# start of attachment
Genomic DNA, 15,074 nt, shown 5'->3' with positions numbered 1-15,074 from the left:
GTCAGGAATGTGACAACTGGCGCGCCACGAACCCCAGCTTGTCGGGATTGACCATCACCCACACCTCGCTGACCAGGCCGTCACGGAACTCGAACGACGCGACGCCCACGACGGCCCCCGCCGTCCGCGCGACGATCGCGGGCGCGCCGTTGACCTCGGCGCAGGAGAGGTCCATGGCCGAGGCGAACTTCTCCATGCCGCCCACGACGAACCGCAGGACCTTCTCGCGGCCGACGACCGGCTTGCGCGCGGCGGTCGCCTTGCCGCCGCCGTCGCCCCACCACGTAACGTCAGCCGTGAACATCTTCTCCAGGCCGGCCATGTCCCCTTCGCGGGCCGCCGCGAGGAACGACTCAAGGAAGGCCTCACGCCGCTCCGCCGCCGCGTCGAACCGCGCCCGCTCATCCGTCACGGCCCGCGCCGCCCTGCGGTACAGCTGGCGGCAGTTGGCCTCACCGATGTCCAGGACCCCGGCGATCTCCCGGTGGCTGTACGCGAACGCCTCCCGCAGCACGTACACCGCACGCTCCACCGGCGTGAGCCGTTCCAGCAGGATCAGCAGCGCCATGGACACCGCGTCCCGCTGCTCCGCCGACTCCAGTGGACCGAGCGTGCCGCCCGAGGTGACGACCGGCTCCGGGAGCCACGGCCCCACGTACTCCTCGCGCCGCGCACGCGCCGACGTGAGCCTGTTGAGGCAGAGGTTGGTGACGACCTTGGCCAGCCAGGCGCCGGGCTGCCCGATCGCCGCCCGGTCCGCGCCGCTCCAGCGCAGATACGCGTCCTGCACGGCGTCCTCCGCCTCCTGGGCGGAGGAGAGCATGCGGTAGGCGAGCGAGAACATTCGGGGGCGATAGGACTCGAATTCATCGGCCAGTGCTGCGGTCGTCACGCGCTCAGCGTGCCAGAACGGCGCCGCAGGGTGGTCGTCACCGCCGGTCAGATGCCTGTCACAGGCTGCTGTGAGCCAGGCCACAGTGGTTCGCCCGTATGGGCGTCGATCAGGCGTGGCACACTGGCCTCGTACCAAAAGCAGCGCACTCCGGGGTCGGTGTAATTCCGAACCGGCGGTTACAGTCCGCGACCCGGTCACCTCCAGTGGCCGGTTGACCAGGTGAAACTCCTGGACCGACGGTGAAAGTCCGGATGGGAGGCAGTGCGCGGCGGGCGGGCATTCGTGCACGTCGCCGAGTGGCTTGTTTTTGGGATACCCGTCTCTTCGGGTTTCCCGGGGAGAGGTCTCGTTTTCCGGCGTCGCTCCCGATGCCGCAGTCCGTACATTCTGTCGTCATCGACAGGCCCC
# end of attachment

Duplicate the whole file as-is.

Genomic DNA, 15,074 nt, shown 5'->3' with positions numbered 1-15,074 from the left:
GTCAGGAATGTGACAACTGGCGCGCCACGAACCCCAGCTTGTCGGGATTGACCATCACCCACACCTCGCTGACCAGGCCGTCACGGAACTCGAACGACGCGACGCCCACGACGGCCCCCGCCGTCCGCGCGACGATCGCGGGCGCGCCGTTGACCTCGGCGCAGGAGAGGTCCATGGCCGAGGCGAACTTCTCCATGCCGCCCACGACGAACCGCAGGACCTTCTCGCGGCCGACGACCGGCTTGCGCGCGGCGGTCGCCTTGCCGCCGCCGTCGCCCCACCACGTAACGTCAGCCGTGAACATCTTCTCCAGGCCGGCCATGTCCCCTTCGCGGGCCGCCGCGAGGAACGACTCAAGGAAGGCCTCACGCCGCTCCGCCGCCGCGTCGAACCGCGCCCGCTCATCCGTCACGGCCCGCGCCGCCCTGCGGTACAGCTGGCGGCAGTTGGCCTCACCGATGTCCAGGACCCCGGCGATCTCCCGGTGGCTGTACGCGAACGCCTCCCGCAGCACGTACACCGCACGCTCCACCGGCGTGAGCCGTTCCAGCAGGATCAGCAGCGCCATGGACACCGCGTCCCGCTGCTCCGCCGACTCCAGTGGACCGAGCGTGCCGCCCGAGGTGACGACCGGCTCCGGGAGCCACGGCCCCACGTACTCCTCGCGCCGCGCACGCGCCGACGTGAGCCTGTTGAGGCAGAGGTTGGTGACGACCTTGGCCAGCCAGGCGCCGGGCTGCCCGATCGCCGCCCGGTCCGCGCCGCTCCAGCGCAGATACGCGTCCTGCACGGCGTCCTCCGCCTCCTGGGCGGAGGAGAGCATGCGGTAGGCGAGCGAGAACATTCGGGGGCGATAGGACTCGAATTCATCGGCCAGTGCTGCGGTCGTCACGCGCTCAGCGTGCCAGAACGGCGCCGCAGGGTGGTCGTCACCGCCGGTCAGATGCCTGTCACAGGCTGCTGTGAGCCAGGCCACAGTGGTTCGCCCGTATGGGCGTCGATCAGGCGTGGCACACTGGCCTCGTACCAAAAGCAGCGCACTCCGGGGTCGGTGTAATTCCGAACCGGCGGTTACAGTCCGCGACCCGGTCACCTCCAGTGGCCGGTTGACCAGGTGAAACTCCTGGACCGACGGTGAAAGTCCGGATGGGAGGCAGTGCGCGGCGGGCGGGCATTCGTGCACGTCGCCGAGTGGCTTGTTTTTGGGATACCCGTCTCTTCGGGTTTCCCGGGGAGAGGTCTCGTTTTCCGGCGTCGCTCCCGATGCCGCAGTCCGTACATTCTGTCGTCATCGACAGGCCCC